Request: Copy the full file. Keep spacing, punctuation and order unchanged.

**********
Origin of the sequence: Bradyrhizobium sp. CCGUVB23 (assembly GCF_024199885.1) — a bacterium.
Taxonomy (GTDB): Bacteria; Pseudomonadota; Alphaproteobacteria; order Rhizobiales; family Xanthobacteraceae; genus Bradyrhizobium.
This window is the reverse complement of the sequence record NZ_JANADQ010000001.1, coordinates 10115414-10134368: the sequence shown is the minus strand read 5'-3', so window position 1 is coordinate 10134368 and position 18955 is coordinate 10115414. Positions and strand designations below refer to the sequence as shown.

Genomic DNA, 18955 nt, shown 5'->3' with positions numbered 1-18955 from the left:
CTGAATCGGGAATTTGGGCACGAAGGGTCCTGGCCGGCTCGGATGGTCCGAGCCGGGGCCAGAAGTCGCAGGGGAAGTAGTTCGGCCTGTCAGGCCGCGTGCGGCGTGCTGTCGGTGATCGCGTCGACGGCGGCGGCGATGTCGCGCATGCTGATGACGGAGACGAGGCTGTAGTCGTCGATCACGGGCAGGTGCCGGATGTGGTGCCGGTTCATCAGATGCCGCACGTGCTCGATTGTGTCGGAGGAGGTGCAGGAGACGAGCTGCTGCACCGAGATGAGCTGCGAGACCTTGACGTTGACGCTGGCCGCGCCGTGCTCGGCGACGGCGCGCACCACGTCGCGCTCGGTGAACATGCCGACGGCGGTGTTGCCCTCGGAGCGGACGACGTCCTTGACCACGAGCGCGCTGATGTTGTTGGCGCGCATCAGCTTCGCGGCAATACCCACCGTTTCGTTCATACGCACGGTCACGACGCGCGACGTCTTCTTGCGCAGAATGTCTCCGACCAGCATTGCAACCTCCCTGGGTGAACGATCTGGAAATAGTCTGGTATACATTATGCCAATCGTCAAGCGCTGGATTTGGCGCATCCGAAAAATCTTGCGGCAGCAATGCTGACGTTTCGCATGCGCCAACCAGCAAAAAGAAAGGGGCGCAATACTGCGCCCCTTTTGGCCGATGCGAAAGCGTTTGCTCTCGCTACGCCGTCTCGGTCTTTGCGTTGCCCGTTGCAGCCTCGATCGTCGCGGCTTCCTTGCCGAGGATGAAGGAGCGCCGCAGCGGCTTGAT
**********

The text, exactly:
Origin of the sequence: Bradyrhizobium sp. CCGUVB23 (assembly GCF_024199885.1) — a bacterium.
Taxonomy (GTDB): Bacteria; Pseudomonadota; Alphaproteobacteria; order Rhizobiales; family Xanthobacteraceae; genus Bradyrhizobium.
This window is the reverse complement of the sequence record NZ_JANADQ010000001.1, coordinates 10115414-10134368: the sequence shown is the minus strand read 5'-3', so window position 1 is coordinate 10134368 and position 18955 is coordinate 10115414. Positions and strand designations below refer to the sequence as shown.

Genomic DNA, 18955 nt, shown 5'->3' with positions numbered 1-18955 from the left:
CTGAATCGGGAATTTGGGCACGAAGGGTCCTGGCCGGCTCGGATGGTCCGAGCCGGGGCCAGAAGTCGCAGGGGAAGTAGTTCGGCCTGTCAGGCCGCGTGCGGCGTGCTGTCGGTGATCGCGTCGACGGCGGCGGCGATGTCGCGCATGCTGATGACGGAGACGAGGCTGTAGTCGTCGATCACGGGCAGGTGCCGGATGTGGTGCCGGTTCATCAGATGCCGCACGTGCTCGATTGTGTCGGAGGAGGTGCAGGAGACGAGCTGCTGCACCGAGATGAGCTGCGAGACCTTGACGTTGACGCTGGCCGCGCCGTGCTCGGCGACGGCGCGCACCACGTCGCGCTCGGTGAACATGCCGACGGCGGTGTTGCCCTCGGAGCGGACGACGTCCTTGACCACGAGCGCGCTGATGTTGTTGGCGCGCATCAGCTTCGCGGCAATACCCACCGTTTCGTTCATACGCACGGTCACGACGCGCGACGTCTTCTTGCGCAGAATGTCTCCGACCAGCATTGCAACCTCCCTGGGTGAACGATCTGGAAATAGTCTGGTATACATTATGCCAATCGTCAAGCGCTGGATTTGGCGCATCCGAAAAATCTTGCGGCAGCAATGCTGACGTTTCGCATGCGCCAACCAGCAAAAAGAAAGGGGCGCAATACTGCGCCCCTTTTGGCCGATGCGAAAGCGTTTGCTCTCGCTACGCCGTCTCGGTCTTTGCGTTGCCCGTTGCAGCCTCGATCGTCGCGGCTTCCTTGCCGAGGATGAAGGAGCGCCGCAGCGGCTTGAT